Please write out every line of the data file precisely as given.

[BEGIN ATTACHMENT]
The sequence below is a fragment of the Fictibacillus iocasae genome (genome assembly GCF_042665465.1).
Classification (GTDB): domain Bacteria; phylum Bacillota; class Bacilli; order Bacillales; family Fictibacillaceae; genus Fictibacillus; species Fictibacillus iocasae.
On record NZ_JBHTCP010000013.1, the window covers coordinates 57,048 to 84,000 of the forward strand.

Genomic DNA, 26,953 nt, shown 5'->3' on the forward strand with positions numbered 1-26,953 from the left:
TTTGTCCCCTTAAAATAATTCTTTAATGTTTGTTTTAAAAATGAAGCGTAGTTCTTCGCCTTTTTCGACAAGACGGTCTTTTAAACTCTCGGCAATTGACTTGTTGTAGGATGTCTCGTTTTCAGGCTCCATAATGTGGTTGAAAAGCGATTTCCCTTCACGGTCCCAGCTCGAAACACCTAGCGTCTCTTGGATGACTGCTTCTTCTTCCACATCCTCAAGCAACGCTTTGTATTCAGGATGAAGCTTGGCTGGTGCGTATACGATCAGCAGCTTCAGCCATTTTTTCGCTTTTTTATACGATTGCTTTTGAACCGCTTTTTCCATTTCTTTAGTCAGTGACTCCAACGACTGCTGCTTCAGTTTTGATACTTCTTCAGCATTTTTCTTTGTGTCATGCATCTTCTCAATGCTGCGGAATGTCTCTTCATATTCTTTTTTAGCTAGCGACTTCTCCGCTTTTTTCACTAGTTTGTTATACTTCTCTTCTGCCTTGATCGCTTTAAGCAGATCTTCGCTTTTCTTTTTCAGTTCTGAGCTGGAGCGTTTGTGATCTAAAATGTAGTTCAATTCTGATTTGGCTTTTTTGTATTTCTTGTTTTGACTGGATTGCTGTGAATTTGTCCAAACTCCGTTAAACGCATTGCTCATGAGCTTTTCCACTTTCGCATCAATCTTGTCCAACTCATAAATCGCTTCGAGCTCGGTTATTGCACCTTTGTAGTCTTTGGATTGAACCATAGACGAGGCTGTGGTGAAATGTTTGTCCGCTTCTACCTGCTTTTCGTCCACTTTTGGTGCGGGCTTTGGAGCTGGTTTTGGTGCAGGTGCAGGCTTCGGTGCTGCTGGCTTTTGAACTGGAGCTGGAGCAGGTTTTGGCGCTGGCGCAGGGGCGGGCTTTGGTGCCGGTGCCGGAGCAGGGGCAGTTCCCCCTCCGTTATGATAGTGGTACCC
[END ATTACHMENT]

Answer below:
The sequence below is a fragment of the Fictibacillus iocasae genome (genome assembly GCF_042665465.1).
Classification (GTDB): domain Bacteria; phylum Bacillota; class Bacilli; order Bacillales; family Fictibacillaceae; genus Fictibacillus; species Fictibacillus iocasae.
On record NZ_JBHTCP010000013.1, the window covers coordinates 57,048 to 84,000 of the forward strand.

Genomic DNA, 26,953 nt, shown 5'->3' on the forward strand with positions numbered 1-26,953 from the left:
TTTGTCCCCTTAAAATAATTCTTTAATGTTTGTTTTAAAAATGAAGCGTAGTTCTTCGCCTTTTTCGACAAGACGGTCTTTTAAACTCTCGGCAATTGACTTGTTGTAGGATGTCTCGTTTTCAGGCTCCATAATGTGGTTGAAAAGCGATTTCCCTTCACGGTCCCAGCTCGAAACACCTAGCGTCTCTTGGATGACTGCTTCTTCTTCCACATCCTCAAGCAACGCTTTGTATTCAGGATGAAGCTTGGCTGGTGCGTATACGATCAGCAGCTTCAGCCATTTTTTCGCTTTTTTATACGATTGCTTTTGAACCGCTTTTTCCATTTCTTTAGTCAGTGACTCCAACGACTGCTGCTTCAGTTTTGATACTTCTTCAGCATTTTTCTTTGTGTCATGCATCTTCTCAATGCTGCGGAATGTCTCTTCATATTCTTTTTTAGCTAGCGACTTCTCCGCTTTTTTCACTAGTTTGTTATACTTCTCTTCTGCCTTGATCGCTTTAAGCAGATCTTCGCTTTTCTTTTTCAGTTCTGAGCTGGAGCGTTTGTGATCTAAAATGTAGTTCAATTCTGATTTGGCTTTTTTGTATTTCTTGTTTTGACTGGATTGCTGTGAATTTGTCCAAACTCCGTTAAACGCATTGCTCATGAGCTTTTCCACTTTCGCATCAATCTTGTCCAACTCATAAATCGCTTCGAGCTCGGTTATTGCACCTTTGTAGTCTTTGGATTGAACCATAGACGAGGCTGTGGTGAAATGTTTGTCCGCTTCTACCTGCTTTTCGTCCACTTTTGGTGCGGGCTTTGGAGCTGGTTTTGGTGCAGGTGCAGGCTTCGGTGCTGCTGGCTTTTGAACTGGAGCTGGAGCAGGTTTTGGCGCTGGCGCAGGGGCGGGCTTTGGTGCCGGTGCCGGAGCAGGGGCAGTTCCCCCTCCGTTATGATAGTGGTACCC